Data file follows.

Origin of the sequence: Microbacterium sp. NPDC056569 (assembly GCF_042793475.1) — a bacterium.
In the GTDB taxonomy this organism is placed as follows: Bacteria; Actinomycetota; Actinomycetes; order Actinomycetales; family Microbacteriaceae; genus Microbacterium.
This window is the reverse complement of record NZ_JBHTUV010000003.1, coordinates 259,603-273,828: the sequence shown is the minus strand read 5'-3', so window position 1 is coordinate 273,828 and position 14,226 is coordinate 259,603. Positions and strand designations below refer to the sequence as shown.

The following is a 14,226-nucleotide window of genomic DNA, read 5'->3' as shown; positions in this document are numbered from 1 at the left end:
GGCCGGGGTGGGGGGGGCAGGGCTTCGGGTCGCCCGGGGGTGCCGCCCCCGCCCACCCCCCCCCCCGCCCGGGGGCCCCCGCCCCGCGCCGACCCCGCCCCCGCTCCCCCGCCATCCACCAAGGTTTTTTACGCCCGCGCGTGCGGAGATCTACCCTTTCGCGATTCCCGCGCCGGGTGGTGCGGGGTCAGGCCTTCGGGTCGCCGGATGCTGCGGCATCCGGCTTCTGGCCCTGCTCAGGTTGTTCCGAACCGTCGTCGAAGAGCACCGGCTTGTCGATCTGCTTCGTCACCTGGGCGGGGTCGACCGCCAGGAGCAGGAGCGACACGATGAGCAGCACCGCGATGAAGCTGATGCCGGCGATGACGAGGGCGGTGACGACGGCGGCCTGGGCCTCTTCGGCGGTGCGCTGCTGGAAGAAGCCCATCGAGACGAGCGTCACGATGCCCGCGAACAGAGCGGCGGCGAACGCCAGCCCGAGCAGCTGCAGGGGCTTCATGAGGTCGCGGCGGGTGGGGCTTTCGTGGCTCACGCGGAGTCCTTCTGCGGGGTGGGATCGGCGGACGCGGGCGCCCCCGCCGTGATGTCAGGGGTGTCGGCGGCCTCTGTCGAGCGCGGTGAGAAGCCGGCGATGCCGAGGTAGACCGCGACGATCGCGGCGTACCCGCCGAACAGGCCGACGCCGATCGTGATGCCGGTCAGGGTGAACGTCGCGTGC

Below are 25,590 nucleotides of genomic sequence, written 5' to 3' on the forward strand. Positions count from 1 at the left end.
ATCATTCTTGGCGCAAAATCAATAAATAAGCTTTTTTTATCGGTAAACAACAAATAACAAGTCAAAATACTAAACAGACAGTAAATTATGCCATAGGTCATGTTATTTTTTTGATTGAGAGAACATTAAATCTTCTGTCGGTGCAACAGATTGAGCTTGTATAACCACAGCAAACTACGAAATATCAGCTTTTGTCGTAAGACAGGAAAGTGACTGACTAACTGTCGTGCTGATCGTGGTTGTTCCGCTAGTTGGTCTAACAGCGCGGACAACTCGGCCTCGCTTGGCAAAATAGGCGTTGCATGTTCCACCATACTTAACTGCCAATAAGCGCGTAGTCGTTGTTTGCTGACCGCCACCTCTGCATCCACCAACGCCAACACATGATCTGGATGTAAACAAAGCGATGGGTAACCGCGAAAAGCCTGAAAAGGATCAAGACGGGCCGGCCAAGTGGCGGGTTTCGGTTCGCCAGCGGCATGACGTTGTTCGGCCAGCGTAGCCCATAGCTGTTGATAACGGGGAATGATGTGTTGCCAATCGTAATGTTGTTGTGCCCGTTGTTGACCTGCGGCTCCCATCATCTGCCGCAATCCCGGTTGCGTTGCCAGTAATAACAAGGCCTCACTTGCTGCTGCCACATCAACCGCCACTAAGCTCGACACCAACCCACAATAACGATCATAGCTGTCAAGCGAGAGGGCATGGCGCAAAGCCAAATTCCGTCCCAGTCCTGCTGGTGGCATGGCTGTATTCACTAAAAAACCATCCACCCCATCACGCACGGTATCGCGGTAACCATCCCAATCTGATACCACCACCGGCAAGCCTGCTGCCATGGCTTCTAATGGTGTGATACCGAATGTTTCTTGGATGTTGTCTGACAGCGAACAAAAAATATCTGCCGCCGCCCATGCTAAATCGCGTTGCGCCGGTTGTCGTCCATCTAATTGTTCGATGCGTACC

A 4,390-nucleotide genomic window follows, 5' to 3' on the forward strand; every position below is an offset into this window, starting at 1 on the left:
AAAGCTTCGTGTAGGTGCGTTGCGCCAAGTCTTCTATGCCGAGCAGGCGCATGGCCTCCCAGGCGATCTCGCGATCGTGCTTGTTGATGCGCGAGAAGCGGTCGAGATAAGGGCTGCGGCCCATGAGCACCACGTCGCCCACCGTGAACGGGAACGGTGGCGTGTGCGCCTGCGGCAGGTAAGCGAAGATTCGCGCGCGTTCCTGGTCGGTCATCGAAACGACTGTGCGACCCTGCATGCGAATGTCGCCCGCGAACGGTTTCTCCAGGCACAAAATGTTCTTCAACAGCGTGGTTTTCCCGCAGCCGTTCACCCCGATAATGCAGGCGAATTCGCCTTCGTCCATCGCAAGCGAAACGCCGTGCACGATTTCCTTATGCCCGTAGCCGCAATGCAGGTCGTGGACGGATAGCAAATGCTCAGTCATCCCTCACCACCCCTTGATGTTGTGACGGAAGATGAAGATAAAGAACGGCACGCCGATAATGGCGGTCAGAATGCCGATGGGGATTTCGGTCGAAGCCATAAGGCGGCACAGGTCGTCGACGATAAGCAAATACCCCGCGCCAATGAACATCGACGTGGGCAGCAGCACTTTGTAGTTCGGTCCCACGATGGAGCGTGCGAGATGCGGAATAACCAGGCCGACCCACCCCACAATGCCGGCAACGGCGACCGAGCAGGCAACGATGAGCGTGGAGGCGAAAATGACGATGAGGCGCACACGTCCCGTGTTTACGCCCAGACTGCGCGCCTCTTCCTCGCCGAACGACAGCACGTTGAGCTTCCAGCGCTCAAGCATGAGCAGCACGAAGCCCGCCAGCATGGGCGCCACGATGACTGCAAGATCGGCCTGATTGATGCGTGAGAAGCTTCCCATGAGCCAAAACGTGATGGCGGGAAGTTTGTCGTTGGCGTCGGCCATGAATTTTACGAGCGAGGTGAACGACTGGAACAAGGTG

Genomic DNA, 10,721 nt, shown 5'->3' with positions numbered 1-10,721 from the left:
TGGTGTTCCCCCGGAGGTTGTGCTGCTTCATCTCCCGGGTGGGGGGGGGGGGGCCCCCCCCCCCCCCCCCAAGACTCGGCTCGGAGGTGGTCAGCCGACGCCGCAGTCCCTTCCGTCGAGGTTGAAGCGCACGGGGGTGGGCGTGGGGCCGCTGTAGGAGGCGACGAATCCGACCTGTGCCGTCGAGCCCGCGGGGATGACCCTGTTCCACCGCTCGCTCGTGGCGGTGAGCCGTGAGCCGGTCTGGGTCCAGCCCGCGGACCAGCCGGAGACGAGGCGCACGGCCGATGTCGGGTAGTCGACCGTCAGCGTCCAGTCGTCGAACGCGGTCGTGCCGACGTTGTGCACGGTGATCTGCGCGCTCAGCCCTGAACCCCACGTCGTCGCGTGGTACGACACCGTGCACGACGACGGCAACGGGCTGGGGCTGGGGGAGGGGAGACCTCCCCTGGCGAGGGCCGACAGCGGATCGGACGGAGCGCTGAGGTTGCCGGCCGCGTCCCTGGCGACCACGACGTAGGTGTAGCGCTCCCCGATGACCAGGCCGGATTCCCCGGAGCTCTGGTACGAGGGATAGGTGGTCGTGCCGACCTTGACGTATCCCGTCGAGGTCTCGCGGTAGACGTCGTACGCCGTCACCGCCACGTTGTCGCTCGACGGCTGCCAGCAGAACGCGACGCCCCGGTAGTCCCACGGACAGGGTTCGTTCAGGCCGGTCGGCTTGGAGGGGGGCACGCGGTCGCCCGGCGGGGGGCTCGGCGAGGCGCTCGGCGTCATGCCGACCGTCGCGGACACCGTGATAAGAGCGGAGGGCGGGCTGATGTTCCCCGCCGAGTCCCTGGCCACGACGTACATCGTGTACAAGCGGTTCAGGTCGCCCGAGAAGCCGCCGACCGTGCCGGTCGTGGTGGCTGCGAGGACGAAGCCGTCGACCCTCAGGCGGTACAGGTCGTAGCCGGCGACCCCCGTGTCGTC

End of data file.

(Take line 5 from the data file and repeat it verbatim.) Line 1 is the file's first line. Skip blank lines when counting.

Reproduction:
GGCCGGGGTGGGGGGGGCAGGGCTTCGGGTCGCCCGGGGGTGCCGCCCCCGCCCACCCCCCCCCCCGCCCGGGGGCCCCCGCCCCGCGCCGACCCCGCCCCCGCTCCCCCGCCATCCACCAAGGTTTTTTACGCCCGCGCGTGCGGAGATCTACCCTTTCGCGATTCCCGCGCCGGGTGGTGCGGGGTCAGGCCTTCGGGTCGCCGGATGCTGCGGCATCCGGCTTCTGGCCCTGCTCAGGTTGTTCCGAACCGTCGTCGAAGAGCACCGGCTTGTCGATCTGCTTCGTCACCTGGGCGGGGTCGACCGCCAGGAGCAGGAGCGACACGATGAGCAGCACCGCGATGAAGCTGATGCCGGCGATGACGAGGGCGGTGACGACGGCGGCCTGGGCCTCTTCGGCGGTGCGCTGCTGGAAGAAGCCCATCGAGACGAGCGTCACGATGCCCGCGAACAGAGCGGCGGCGAACGCCAGCCCGAGCAGCTGCAGGGGCTTCATGAGGTCGCGGCGGGTGGGGCTTTCGTGGCTCACGCGGAGTCCTTCTGCGGGGTGGGATCGGCGGACGCGGGCGCCCCCGCCGTGATGTCAGGGGTGTCGGCGGCCTCTGTCGAGCGCGGTGAGAAGCCGGCGATGCCGAGGTAGACCGCGACGATCGCGGCGTACCCGCCGAACAGGCCGACGCCGATCGTGATGCCGGTCAGGGTGAACGTCGCGTGC